“Having this fixed protagonist allows us to explore a little bit more of his relationships with the other characters,” says Miyazaki. “That said he’s not going to be a chatterbox. He’s not going to be relaying the whole story and monologuing constantly, but it does allow us the freedom to have these deeper relationships.”
This includes the small bunch of misfits around Dogen’s abode; the master sculptor himself. A young woman named Emma. And the undying shinobi, Immortal Hanbei. It will also allow From to explore the motivations of the game’s antagonists, as you battle your way through the game’s challenging bosses.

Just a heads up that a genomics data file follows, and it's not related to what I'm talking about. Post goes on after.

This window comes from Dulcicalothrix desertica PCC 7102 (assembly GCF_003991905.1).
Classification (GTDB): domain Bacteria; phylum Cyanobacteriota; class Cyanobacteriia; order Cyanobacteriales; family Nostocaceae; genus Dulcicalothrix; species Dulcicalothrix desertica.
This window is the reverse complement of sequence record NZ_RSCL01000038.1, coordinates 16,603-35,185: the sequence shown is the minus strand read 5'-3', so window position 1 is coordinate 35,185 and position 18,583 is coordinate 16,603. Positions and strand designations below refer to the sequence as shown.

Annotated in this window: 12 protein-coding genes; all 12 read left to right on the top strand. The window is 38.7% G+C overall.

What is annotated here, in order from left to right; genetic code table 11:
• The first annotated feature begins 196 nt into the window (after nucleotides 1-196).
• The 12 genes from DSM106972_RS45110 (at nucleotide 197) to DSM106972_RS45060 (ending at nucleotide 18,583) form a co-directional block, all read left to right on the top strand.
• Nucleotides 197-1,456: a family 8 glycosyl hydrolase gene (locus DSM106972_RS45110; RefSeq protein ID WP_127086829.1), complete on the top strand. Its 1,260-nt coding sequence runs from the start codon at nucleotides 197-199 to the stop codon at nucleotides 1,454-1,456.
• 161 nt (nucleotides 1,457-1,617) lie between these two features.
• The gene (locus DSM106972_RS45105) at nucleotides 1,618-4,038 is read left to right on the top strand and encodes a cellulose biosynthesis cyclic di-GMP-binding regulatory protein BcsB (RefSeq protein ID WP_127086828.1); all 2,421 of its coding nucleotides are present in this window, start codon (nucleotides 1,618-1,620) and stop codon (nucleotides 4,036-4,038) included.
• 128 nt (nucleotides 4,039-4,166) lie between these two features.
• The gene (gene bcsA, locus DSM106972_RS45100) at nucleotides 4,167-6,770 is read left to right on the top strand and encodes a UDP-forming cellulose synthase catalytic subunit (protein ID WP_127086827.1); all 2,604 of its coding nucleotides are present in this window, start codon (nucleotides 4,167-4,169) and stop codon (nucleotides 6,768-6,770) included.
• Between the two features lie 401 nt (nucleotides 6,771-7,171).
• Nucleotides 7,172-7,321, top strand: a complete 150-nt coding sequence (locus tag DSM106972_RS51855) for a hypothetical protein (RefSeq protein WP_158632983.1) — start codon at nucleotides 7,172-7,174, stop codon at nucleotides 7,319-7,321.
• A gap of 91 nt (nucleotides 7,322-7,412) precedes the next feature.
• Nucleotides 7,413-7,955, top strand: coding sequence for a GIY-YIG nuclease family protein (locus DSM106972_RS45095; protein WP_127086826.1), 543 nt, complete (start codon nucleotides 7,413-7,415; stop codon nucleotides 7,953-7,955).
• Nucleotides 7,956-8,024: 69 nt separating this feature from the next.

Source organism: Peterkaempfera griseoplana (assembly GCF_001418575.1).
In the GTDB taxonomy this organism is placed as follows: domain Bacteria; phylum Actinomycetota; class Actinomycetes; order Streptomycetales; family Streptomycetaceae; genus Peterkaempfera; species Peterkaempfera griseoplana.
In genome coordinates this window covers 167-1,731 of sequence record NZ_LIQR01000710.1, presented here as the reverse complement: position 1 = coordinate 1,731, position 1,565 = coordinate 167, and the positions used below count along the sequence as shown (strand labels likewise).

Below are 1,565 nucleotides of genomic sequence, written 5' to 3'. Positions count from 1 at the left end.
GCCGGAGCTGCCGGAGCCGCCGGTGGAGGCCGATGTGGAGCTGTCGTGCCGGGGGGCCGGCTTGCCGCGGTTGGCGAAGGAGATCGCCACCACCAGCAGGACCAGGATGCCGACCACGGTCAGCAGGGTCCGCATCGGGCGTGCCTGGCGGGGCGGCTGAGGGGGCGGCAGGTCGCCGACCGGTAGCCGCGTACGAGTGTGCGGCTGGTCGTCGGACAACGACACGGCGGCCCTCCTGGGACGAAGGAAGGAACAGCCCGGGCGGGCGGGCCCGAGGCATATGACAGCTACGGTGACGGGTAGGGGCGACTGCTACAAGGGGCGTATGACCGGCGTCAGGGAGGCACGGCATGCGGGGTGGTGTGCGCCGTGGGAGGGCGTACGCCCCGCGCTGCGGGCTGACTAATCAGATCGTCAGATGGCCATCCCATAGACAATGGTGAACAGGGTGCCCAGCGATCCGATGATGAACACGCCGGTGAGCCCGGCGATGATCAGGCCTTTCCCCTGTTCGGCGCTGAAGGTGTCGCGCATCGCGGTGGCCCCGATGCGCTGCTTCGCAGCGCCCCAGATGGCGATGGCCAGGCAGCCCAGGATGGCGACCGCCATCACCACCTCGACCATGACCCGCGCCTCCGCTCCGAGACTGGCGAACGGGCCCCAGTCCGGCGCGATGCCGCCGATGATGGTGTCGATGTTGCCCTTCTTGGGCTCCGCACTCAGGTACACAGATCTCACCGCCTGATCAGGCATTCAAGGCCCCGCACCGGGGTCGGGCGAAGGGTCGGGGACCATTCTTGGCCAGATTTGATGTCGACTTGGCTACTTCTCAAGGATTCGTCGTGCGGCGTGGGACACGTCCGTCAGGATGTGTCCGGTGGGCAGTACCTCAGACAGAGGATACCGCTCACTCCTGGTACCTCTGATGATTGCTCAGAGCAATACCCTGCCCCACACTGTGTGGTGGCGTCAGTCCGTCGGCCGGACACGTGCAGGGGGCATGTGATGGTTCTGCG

From Software stalwarts should fret not, however. Despite this slight shift in narrative direction, Sekiro retains that trademark sense of lonesome adversity and works to tie its storytelling into its narrative. One serving the other.
Sekiro: Shadows Die Twice combat
Sekiro’s main language, however, will be its action. Miyazaki says that he wanted to capture the clash of katana as you wield your sword, Kusabimaru, in fierce but calculating combat. As with Dark Souls, swordplay in Sekiro need to be measured and considered, but it plays out at a much greater clip. It’s closer to Bloodborne in its aggression, as you must drive at foes to gain the upper hand.